Index has been defined as a numerical value
describing the relative status of a population
on a graded scale with defined upper and
lower limits, which is defined to facilitate and
permit comparison with other populations
classified under the same criteria and method.
In the ORTHODONTIC context an index is
used to describe a rating system that assingns
a numeric score to a person’s occlusion.
In this era of evidence based Dentistry,
Quantitative measurements are necessary, so as to
quantiate the treatment and compare the results
with some standard care.
Comparing the quality of Orthodontic treatment is
For this reason several valid and reliable Indices
have been developed to
1. Asses the treatment need
2. Compare the treatment Outocome
Indices have been used for the purpose of
Epidemiology , research and for categorizing
patients according to treatment need.
Five distinct Type of Indices have been defined,
each for a distinct purpose.
1. Diagnostic Indices
2. Epidemiologic Indices
3. Treatment need indices
4. Treatment outcome Indices
5. Treatment Complexity Indices
Proposed by BROOK and SHAW in 1989.
Asses orthodontic treatment need from
anatomic and aesthetic point of view.
It consists of Two independent components
1. Dental Health component
2. Aesthetic Component
This is categorized in 5 grades ranging from 1
(no treatment need ) to 5 (great need).
Based on evaluation of 5 occlusal traits
1. Missing teeth
4. Contact point diplacment
Grade 1 (no treatment need)
Extremely minor malocclusion including contact point displacement.
Grade 2 (Mild/little need)
2.a) Increased overjet greater than 3.5mm but less than or equal to 6 mm
with competent lips
2.b) reverse overjet greater than 0 mm but less than or equal to 1 mm
2.c) anterior or posterior crossbite with less than or equal to 1 mm
2.d) anterior or posterior open bite of 1 mm but less than or equal to 2 mm.
2.e) increased overbite greater than or equal to 3.5 mm but with no gingival
2.f) contact point diplacment equal to 1 mm but less than or equal to 2 mm.
2.g) pre normal or post normal occlusion with no other abnormalities.
Grade 3(moderate/borderline need)
3.a) Same as grade 2 with incompetent lips
3.b) reverse overjet greater than 1 mm but less than or equal to 3.5
3.c) anterior or posterior crossbite with greater than 1mm discrepancy
but less than 2 mm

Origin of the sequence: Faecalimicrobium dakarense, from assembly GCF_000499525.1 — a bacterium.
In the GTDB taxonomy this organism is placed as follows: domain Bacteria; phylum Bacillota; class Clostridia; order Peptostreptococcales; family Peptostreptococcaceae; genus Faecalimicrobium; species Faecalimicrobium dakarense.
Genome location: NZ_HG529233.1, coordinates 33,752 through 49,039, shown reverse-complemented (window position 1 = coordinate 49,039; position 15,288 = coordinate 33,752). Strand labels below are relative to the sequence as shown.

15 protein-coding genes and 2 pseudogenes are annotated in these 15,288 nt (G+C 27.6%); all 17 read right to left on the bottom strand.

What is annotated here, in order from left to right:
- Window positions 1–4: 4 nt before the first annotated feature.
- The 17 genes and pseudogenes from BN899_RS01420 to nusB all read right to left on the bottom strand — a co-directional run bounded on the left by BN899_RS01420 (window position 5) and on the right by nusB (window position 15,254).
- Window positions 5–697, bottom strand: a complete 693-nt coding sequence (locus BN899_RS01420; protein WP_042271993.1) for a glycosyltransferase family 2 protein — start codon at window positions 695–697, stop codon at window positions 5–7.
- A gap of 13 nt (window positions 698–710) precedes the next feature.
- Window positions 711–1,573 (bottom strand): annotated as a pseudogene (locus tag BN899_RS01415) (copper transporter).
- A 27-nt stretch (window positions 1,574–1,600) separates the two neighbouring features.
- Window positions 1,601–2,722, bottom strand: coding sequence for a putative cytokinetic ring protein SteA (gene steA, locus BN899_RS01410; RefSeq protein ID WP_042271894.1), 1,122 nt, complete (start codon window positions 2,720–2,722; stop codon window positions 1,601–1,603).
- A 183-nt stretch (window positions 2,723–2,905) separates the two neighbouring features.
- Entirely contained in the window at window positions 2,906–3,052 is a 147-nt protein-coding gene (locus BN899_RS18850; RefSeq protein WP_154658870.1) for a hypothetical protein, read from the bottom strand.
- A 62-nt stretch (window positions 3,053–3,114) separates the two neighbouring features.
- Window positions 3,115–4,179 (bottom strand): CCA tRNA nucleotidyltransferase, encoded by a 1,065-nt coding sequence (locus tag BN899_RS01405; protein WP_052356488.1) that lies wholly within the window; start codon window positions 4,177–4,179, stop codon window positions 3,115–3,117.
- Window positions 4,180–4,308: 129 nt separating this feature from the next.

3.d) contact point displacement greater than 2 mm but less than or
equal to 4 mm.
3.e) lateral or anterior open bite greater than 2 mm but less than or
equal to 4 mm
3.f) Deep overbite on gingival and palatal tissues but no trauma
Grade 4(severe/need treatment)
4.a) Less extensive hypodontia (less than or equal to one tooth per
4.b) increased over jet greater than 6 mm but less than or equal to 9 mm
4.c) reverse over jet greater than 3.5 mm with no speech or masticatory
4.d) anterior or posterior crossbite with greater than 2 mm discrepancy.
4.e) posterior lingual crossbite with no functional occlusal contact in one
or both buccal segments.
4.f) severe contact point displacement greater than 4 mm.
4.g) extreme openbite greater than 4mm
4.h) partially erupted, impacted tipped teeth.
4.i) increased overbite with palatal trauma.
4.j) presence of supernumerary teeth.
Grade 5(extreme/need treatment)
5.a) Impacted eruption of teeth(except third molars) due to crowding,
displacement, the presence of supernumerary, retained deciduous
and pathological causes
5.b) extensive hypodontia
5.c) increased overjet greater than 9 mm
5.d) reverse overjet greater than 3.5 mm with reported masticatory
and speech problems
5.e) submerged deciduous teeth
10 front viewing photographs illustrating
varying degree of Occlusion (serves as a scale)
attractive and unattractive occlusion or casts
viewed from front.
The rating is based on matching the dental
appearance of the patient with one of the
photographs by an orthodontist or non
No profile views are included
Photographs are arranged from number 1(most
attractive) to number 10(most non attractive)
The patient score is based on matching his/her
photograph with that of reference
Rating is allocated for overall dental
attractiveness rather than specific morphologic
similarities to the photographs.
Modifications were introduced in 1993
The Dental health component and aesthetic
component were modified to improve the
reliability of these components.
In the dental health component DHC, the 5
grades were reduced to 3
Grade 1,2….. No treatment need
Grade 3……. Borderline
Grade 4,5….. Treatment need
In the Aesthetic component AC the 10 point
scale was reduced to 3 point scale
1. Photographs 1-4…. No treatment need
2. Photograph 5-7….. Borderline need
3. Photograph 8-10…. Definite need
These modifications were accepted and are
used in British standards for Orthodontic
The use of indices in orthodontics allows more
uniform interpretation and application for
criteria for treatment need and changes.
Still there is a need of a development of index
which can be universally accepted in terms of
reliability and validity.
There is a need to improve diagnostic criteria
and develop a common approach for assessing